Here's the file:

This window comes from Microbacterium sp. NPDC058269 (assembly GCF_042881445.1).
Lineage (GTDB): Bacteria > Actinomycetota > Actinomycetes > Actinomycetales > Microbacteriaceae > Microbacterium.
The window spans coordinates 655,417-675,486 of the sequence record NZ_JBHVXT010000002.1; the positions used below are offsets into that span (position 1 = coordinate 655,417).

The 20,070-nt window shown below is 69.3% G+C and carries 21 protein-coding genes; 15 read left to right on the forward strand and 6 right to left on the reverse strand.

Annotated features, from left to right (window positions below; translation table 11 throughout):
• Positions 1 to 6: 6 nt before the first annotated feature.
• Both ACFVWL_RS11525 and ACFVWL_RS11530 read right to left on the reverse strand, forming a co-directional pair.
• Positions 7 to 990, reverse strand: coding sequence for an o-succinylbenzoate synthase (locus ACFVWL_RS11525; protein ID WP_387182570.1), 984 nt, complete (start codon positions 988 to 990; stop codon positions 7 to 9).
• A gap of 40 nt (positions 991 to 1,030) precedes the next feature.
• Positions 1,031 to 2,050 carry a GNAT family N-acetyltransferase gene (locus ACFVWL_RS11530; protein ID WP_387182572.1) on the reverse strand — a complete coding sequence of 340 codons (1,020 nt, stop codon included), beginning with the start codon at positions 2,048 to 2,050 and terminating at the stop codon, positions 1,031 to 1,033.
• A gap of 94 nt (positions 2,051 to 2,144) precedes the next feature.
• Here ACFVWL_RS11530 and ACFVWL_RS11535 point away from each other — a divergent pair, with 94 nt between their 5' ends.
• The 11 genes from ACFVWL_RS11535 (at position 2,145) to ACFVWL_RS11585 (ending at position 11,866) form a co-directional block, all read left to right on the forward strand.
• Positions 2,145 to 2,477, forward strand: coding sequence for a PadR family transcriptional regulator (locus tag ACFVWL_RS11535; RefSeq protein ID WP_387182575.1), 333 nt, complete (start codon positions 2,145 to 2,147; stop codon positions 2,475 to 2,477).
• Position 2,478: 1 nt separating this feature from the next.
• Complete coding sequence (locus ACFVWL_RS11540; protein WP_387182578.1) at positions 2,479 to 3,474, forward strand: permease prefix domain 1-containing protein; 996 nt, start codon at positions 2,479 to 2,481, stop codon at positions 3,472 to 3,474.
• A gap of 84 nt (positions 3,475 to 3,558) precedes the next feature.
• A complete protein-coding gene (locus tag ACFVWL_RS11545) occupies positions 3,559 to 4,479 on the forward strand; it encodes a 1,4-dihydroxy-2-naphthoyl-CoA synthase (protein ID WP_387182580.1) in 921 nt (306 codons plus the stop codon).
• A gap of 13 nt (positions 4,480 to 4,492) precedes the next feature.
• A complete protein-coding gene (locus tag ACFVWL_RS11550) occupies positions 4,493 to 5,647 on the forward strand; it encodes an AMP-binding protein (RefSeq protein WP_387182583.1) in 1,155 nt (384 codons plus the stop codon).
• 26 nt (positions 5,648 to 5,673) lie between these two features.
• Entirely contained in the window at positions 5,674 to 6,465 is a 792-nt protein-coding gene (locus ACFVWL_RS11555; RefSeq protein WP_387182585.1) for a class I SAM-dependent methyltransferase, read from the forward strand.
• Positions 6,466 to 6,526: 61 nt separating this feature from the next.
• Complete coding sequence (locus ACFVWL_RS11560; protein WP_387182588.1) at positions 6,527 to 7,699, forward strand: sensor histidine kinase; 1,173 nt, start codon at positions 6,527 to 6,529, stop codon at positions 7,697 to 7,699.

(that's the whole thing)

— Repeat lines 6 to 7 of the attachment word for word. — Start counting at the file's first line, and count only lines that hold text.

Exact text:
• Positions 1 to 6: 6 nt before the first annotated feature.
• Both ACFVWL_RS11525 and ACFVWL_RS11530 read right to left on the reverse strand, forming a co-directional pair.